Why has my hospitalized patient with head and neck cancer developed thrombocytosis few days following surgery?

An acute rise in platelet count is not uncommon among hospitalized patients and may be related to several factors, including “tissue damage” from a surgical procedure, infection, and acute blood loss1.  Postoperative thrombocytosis is thought to be related to increased platelet production as well as redistribution of platelets from the splenic platelet pool to the general circulation1.  Increased levels of megakaryocytic growth factors such as thrombopoietin, and pro-or anti-inflammatory cytokines such as interleukin (IL)-1, 3, 6, or 11 may also stimulate megakaryopoeisis in the setting of inflammation2.

Less well known is that enoxaparin (Lovenox), an anticoagulant commonly used for prevention of thromboembolic events in hospitalized patients, may also cause reactive thrombocytosis, usually within the first 2 weeks of therapy and resolving 2 weeks following its discontinuation3

Although malignancy is also associated with secondary thrombocytosis, given its acute nature in our patient, it is less likely to be playing a role.

 

References

  • Griesshammer M, Bangerter M, Sauer T, et al. Aetiology and clinical significance of thrombocytosis: analysis of 732 patients with an elevated platelet count. J Intern Med 1999;245:295-300.
  • Kulnigg-Dabsch S, Schmid W, Howaldt S, et al. Iron deficiency generates secondary thrombocytosis and platelet activation in IBD: the randomized, controlled thromboVIT trial. Inflamm Bowel Dis 2013;published online, DOI10.1097/MIB.0b013e318281f4db.
  • Hummel MC, Morse BC, Hayes LE. Reactive thrombocytosis associated with enoxaparin. Pharmacotherapy 2006;26:1667-1670.
Why has my hospitalized patient with head and neck cancer developed thrombocytosis few days following surgery?

My hospitalized patient has developed hyperkalemia while on heparin prophylaxis. Can heparin really cause hyperkalemia and what is its mechanism?

Heparin is one of the most overlooked causes of hyperkalemia in hospitalized patients, occurring in 5-8% of treated patients, including those on thromboprophylaxis1.

The mechanism of heparin-induced hyperkalemia appears to be through suppression of aldosterone synthesis by inhibiting the function of the glomerulosa zone of the adrenal medulla2,3.  Such inhibitory action is usually of no consequence when renal function is normal and potassium excretion is not otherwise impaired.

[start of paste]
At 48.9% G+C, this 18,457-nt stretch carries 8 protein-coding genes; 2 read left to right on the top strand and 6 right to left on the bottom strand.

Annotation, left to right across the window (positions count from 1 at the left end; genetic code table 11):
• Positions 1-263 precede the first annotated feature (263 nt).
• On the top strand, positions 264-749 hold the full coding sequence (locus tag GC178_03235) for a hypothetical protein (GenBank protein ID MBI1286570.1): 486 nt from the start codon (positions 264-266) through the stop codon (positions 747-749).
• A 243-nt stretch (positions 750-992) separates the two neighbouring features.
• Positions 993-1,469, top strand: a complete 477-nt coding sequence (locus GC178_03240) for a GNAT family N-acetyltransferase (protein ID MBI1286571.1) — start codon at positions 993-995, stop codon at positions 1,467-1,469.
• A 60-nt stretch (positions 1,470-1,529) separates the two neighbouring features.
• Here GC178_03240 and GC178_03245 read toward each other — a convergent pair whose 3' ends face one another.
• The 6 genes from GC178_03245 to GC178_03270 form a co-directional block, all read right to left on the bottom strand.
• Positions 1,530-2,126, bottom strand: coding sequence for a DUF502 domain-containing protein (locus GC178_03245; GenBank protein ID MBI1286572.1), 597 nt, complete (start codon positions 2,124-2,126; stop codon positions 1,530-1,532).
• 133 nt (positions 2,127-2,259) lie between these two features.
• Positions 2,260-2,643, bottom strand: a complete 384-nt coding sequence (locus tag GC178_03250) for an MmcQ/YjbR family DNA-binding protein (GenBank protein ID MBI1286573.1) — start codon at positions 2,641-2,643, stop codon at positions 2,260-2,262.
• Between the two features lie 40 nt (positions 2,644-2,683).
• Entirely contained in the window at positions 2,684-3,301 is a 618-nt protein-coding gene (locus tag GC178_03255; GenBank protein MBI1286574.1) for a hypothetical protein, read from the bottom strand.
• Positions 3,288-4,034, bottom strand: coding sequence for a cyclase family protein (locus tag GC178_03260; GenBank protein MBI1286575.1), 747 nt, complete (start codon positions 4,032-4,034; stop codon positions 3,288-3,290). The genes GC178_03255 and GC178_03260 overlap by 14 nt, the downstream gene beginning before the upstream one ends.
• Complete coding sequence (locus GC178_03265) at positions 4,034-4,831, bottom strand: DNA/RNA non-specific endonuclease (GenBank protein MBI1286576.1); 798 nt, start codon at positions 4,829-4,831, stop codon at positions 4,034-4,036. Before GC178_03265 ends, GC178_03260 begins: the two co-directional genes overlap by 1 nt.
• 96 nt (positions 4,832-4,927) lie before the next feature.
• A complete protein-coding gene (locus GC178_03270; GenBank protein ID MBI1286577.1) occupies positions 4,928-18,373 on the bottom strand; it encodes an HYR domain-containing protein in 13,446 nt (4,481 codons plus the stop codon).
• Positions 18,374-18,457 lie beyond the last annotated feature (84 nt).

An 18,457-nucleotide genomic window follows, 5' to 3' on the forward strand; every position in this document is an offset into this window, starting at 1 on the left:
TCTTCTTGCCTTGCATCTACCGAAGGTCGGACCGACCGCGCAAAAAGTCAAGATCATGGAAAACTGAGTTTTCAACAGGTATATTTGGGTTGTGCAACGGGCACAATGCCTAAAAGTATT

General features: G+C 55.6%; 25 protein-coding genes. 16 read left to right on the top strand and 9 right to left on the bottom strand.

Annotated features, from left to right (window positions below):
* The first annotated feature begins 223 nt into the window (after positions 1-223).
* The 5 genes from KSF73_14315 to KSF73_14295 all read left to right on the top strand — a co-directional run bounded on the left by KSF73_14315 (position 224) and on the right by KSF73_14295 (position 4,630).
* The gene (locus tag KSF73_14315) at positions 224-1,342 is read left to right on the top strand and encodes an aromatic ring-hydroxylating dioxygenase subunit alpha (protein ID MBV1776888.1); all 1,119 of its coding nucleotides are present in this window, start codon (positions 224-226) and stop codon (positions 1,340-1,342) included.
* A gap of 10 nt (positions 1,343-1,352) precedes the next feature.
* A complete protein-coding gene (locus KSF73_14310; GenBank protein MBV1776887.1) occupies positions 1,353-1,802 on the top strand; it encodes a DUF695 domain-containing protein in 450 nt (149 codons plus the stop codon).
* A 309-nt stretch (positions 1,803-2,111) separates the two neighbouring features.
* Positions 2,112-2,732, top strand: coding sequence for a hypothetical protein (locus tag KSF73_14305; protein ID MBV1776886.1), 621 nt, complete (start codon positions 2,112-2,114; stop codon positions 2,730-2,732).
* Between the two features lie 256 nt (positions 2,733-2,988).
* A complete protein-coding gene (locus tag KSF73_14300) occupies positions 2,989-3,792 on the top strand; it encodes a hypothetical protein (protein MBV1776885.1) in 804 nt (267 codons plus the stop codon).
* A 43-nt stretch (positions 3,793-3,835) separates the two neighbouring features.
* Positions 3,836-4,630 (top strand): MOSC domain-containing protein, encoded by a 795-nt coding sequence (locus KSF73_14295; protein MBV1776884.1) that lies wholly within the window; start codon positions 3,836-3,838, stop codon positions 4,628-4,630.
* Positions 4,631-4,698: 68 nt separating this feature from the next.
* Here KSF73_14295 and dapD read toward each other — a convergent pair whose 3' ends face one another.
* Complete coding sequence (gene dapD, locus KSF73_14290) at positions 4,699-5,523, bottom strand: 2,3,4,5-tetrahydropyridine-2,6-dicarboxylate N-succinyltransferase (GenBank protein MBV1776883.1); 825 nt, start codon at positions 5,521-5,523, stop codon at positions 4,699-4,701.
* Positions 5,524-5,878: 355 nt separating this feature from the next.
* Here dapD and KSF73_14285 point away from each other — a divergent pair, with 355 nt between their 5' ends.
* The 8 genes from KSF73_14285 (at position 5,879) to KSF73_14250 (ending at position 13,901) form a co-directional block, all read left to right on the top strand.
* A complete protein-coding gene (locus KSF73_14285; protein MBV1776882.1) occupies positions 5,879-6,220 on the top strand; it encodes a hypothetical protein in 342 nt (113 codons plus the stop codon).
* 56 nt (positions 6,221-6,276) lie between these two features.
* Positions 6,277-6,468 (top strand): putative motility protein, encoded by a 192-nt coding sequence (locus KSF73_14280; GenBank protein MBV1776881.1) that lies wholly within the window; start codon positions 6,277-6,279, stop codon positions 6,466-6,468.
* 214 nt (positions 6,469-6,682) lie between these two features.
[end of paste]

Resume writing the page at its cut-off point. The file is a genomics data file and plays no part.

The risk of heparin-induced hyperkalemia is increased in the elderly, those with preexisting diabetes mellitus or renal insufficiency, as well patients on concomitant use of certain drugs such as spironolactone, ACE inhibitors, NSAIDs, and trimethoprim2

Hyperkalemia is usually detected after at least 3-4 days of treatment with subcutaneous heparin, and usually resolves within a few days of  discontinuation of therapy1,2.  Fractionated heparin products such as enoxaparin may also be associated with hyperkalemia2 but the risk appears to be lower1.

Fludrocortisone has been used to normalize serum potassium in patients who  remain on heparin.4

References

  1. Potti A, Danielson B, Badreddine R, et al. Potassium homeostasis in patients receiving prophylactic enoxaparin therapy. J Thromb Haemost 2004;2:1208-9. http://onlinelibrary.wiley.com/doi/10.1111/j.1538-7836.2004.00791.x/pdf
  2. Thomas CM, Thomas J, Smeeton F, et al. Heparin-induced hyperkalemia. Diabetes Res Clin Pract 2008;80:e7-e8. https://www.ncbi.nlm.nih.gov/pubmed/18343525
  3.  Liu AA, Bui T, Nguyen HV, et al. Subcutaneous unfractionated heparin-induced hyperkalemia in an elderly patient. Australas J Ageing 2009;28:97. https://www.ncbi.nlm.nih.gov/pubmed/19566805
  4. Brown G. Fludrocortisone for heparin-induced hyperkalemia. CJHP 2011;64:463-4. https://www.cjhp-online.ca/index.php/cjhp/article/view/1091/1394
My hospitalized patient has developed hyperkalemia while on heparin prophylaxis. Can heparin really cause hyperkalemia and what is its mechanism?

Can novel oral anticoagulants (NOAC) be reversed?

Since their relatively recent introduction, a major concern over NOAC use has been the lack of available reversal agents akin to vitamin K or fresh frozen plasma used to reverse anticoagulation effect of warfarin.

Fortunately, there are currently three potential NOAC reversal agents on breakthrough or fast-track status at the FDA, facilitating their rapid approval based on phase III trials:

  • Idarucizumab, a humanized mouse antibody fragment, or Fab, targeted specifically for reversal of dabigatran
  • Andexanet alfa, a class-specific antidote for reversal of direct factor Xa inhibitors (apixaban, rivaroxaban, edoxaban), as well as an indirect factor Xa inhibitor, enoxaparin
  • Ciraparantag (PER977), a synthetic water-soluble compound that reverses direct thrombin (dabigatran), direct factor Xa (apixaban, rivaroxaban, edoxaban), and indirect factor Xa inhibitors (enoxaparin) (1). 

So stay tuned…Help may be on the way!

1. Ansell JE. Universal, class-specific, and drug-specific reversal agents for the new oral anticoagulants. J Thromb Thrombolysis 2016;41:248-52.  https://www.ncbi.nlm.nih.gov/pubmed/26449414

Contributed by William L. Hwang, MD, Mass General Hospital, Boston, MA.

Can novel oral anticoagulants (NOAC) be reversed?